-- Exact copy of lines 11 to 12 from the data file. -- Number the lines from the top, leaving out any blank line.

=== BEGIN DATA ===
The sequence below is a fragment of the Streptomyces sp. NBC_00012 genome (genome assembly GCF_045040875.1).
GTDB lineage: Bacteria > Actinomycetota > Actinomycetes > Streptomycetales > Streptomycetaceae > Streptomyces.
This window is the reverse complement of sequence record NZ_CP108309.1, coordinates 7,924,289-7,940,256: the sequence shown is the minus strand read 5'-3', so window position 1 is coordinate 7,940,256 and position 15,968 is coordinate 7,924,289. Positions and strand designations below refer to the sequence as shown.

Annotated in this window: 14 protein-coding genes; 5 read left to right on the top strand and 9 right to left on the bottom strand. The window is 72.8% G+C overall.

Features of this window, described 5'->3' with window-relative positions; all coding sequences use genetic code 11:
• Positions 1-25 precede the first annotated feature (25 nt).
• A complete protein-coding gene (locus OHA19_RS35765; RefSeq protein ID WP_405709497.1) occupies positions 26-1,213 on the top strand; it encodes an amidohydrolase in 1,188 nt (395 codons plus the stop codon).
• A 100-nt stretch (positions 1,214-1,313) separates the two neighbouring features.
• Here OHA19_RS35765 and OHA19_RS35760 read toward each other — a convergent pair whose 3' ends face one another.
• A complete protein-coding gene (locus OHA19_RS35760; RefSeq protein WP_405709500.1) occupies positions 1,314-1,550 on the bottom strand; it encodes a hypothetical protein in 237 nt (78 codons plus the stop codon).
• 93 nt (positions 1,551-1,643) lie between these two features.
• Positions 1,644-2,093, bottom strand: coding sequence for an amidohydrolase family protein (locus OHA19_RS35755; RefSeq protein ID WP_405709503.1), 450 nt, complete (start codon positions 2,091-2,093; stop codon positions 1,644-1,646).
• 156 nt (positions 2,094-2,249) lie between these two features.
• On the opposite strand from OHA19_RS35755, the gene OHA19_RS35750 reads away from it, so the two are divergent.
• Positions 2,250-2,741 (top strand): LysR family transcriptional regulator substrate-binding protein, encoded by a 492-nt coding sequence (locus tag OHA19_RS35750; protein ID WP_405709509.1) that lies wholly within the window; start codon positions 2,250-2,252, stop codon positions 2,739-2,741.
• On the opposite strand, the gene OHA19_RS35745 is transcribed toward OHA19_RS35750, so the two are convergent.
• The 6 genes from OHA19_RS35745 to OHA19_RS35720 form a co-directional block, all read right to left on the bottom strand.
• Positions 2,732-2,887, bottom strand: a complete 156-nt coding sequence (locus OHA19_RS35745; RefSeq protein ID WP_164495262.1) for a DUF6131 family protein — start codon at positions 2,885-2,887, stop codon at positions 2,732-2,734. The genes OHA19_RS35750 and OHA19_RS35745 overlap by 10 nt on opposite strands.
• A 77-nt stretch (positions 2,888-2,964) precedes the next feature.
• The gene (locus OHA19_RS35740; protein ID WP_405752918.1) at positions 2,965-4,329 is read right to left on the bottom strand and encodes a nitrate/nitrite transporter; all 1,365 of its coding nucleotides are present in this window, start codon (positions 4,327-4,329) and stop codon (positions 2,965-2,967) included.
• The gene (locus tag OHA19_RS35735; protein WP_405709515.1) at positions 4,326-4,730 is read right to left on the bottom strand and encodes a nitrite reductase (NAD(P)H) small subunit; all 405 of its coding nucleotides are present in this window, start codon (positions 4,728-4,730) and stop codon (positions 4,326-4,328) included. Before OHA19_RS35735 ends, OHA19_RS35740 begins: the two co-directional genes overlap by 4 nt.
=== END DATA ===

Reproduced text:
• 93 nt (positions 1,551-1,643) lie between these two features.
• Positions 1,644-2,093, bottom strand: coding sequence for an amidohydrolase family protein (locus OHA19_RS35755; RefSeq protein ID WP_405709503.1), 450 nt, complete (start codon positions 2,091-2,093; stop codon positions 1,644-1,646).